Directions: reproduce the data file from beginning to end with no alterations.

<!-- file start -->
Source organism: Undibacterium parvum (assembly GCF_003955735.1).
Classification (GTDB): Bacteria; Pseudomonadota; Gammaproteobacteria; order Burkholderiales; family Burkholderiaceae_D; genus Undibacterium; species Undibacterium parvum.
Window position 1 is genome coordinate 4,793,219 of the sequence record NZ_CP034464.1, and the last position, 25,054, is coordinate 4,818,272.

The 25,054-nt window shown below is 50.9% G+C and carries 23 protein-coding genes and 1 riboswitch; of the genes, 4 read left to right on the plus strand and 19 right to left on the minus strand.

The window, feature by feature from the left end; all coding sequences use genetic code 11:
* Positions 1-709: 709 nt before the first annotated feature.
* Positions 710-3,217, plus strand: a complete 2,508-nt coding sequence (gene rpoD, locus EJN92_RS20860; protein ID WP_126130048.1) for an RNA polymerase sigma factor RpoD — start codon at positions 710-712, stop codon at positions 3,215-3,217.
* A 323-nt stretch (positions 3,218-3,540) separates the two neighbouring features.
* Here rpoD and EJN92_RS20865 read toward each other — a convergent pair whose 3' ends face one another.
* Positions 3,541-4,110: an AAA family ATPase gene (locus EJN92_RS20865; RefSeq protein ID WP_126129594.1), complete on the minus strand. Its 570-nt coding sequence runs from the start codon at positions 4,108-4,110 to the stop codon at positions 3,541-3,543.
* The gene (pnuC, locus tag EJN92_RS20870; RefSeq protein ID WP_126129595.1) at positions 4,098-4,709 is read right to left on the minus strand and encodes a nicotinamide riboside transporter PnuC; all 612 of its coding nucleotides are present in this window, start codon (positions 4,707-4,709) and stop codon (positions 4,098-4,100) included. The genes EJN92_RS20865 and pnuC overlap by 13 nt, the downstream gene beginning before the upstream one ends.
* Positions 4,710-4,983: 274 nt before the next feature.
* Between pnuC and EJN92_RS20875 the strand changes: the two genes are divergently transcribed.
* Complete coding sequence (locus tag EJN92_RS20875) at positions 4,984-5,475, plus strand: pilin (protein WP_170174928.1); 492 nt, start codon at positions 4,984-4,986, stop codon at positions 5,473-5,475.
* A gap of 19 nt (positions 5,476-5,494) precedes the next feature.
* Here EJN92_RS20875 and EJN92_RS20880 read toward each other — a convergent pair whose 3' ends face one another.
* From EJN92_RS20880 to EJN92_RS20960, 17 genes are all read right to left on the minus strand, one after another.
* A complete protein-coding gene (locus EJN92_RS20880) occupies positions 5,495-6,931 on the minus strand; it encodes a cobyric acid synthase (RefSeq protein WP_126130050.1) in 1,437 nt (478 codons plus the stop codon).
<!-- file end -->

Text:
Source organism: Undibacterium parvum (assembly GCF_003955735.1).
Classification (GTDB): Bacteria; Pseudomonadota; Gammaproteobacteria; order Burkholderiales; family Burkholderiaceae_D; genus Undibacterium; species Undibacterium parvum.
Window position 1 is genome coordinate 4,793,219 of the sequence record NZ_CP034464.1, and the last position, 25,054, is coordinate 4,818,272.

The 25,054-nt window shown below is 50.9% G+C and carries 23 protein-coding genes and 1 riboswitch; of the genes, 4 read left to right on the plus strand and 19 right to left on the minus strand.

The window, feature by feature from the left end; all coding sequences use genetic code 11:
* Positions 1-709: 709 nt before the first annotated feature.
* Positions 710-3,217, plus strand: a complete 2,508-nt coding sequence (gene rpoD, locus EJN92_RS20860; protein ID WP_126130048.1) for an RNA polymerase sigma factor RpoD — start codon at positions 710-712, stop codon at positions 3,215-3,217.
* A 323-nt stretch (positions 3,218-3,540) separates the two neighbouring features.
* Here rpoD and EJN92_RS20865 read toward each other — a convergent pair whose 3' ends face one another.
* Positions 3,541-4,110: an AAA family ATPase gene (locus EJN92_RS20865; RefSeq protein ID WP_126129594.1), complete on the minus strand. Its 570-nt coding sequence runs from the start codon at positions 4,108-4,110 to the stop codon at positions 3,541-3,543.
* The gene (pnuC, locus tag EJN92_RS20870; RefSeq protein ID WP_126129595.1) at positions 4,098-4,709 is read right to left on the minus strand and encodes a nicotinamide riboside transporter PnuC; all 612 of its coding nucleotides are present in this window, start codon (positions 4,707-4,709) and stop codon (positions 4,098-4,100) included. The genes EJN92_RS20865 and pnuC overlap by 13 nt, the downstream gene beginning before the upstream one ends.
* Positions 4,710-4,983: 274 nt before the next feature.
* Between pnuC and EJN92_RS20875 the strand changes: the two genes are divergently transcribed.
* Complete coding sequence (locus tag EJN92_RS20875) at positions 4,984-5,475, plus strand: pilin (protein WP_170174928.1); 492 nt, start codon at positions 4,984-4,986, stop codon at positions 5,473-5,475.
* A gap of 19 nt (positions 5,476-5,494) precedes the next feature.
* Here EJN92_RS20875 and EJN92_RS20880 read toward each other — a convergent pair whose 3' ends face one another.
* From EJN92_RS20880 to EJN92_RS20960, 17 genes are all read right to left on the minus strand, one after another.
* A complete protein-coding gene (locus EJN92_RS20880) occupies positions 5,495-6,931 on the minus strand; it encodes a cobyric acid synthase (RefSeq protein WP_126130050.1) in 1,437 nt (478 codons plus the stop codon).